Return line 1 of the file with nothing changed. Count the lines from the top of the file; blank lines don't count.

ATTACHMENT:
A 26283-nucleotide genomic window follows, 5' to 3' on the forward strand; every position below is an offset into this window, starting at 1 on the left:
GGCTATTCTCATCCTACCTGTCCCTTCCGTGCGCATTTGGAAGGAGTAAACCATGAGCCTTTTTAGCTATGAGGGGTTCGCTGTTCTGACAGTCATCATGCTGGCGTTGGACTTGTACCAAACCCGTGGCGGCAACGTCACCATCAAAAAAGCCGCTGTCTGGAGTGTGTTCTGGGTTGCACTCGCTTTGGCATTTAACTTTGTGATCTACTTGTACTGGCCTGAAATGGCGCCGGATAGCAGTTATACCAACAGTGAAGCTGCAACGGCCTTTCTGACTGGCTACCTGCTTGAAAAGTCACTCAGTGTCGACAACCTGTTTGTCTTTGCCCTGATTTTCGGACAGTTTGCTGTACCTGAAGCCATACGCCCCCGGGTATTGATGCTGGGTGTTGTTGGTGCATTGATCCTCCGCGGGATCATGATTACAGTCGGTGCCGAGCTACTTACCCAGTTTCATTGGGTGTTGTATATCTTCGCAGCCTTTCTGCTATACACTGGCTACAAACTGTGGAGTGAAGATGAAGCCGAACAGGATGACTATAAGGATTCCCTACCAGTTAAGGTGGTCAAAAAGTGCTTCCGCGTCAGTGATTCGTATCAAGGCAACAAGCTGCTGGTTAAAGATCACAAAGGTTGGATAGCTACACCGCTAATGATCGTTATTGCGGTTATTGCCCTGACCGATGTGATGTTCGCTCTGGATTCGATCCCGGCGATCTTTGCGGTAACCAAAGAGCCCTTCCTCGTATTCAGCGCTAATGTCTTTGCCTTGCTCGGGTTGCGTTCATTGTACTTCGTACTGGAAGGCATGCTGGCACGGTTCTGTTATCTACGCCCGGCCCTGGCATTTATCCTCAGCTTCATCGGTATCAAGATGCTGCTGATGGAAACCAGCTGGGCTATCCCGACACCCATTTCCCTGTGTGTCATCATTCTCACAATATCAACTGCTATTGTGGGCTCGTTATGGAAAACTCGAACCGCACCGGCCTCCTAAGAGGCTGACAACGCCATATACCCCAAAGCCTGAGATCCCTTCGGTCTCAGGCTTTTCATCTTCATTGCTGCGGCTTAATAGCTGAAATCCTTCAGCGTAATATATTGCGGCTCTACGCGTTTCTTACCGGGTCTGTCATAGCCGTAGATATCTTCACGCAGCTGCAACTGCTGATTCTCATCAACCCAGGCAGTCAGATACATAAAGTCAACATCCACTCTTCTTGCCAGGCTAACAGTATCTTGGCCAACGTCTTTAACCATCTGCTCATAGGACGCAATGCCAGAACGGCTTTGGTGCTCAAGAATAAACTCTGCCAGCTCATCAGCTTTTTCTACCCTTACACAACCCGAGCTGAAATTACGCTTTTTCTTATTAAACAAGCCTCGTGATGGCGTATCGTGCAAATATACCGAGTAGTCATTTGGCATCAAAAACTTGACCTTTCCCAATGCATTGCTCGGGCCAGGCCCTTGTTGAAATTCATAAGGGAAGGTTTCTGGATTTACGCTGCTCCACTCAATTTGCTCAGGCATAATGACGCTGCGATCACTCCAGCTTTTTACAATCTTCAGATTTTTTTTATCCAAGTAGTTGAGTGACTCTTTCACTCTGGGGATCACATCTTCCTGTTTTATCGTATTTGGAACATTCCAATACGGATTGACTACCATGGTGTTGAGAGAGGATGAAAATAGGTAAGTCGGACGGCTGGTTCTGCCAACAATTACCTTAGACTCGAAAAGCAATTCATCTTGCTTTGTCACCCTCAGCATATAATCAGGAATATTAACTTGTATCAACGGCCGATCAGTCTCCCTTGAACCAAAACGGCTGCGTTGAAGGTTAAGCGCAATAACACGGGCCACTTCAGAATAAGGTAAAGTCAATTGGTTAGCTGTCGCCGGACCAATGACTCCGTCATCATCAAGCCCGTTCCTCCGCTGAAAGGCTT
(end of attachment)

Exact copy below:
A 26283-nucleotide genomic window follows, 5' to 3' on the forward strand; every position below is an offset into this window, starting at 1 on the left: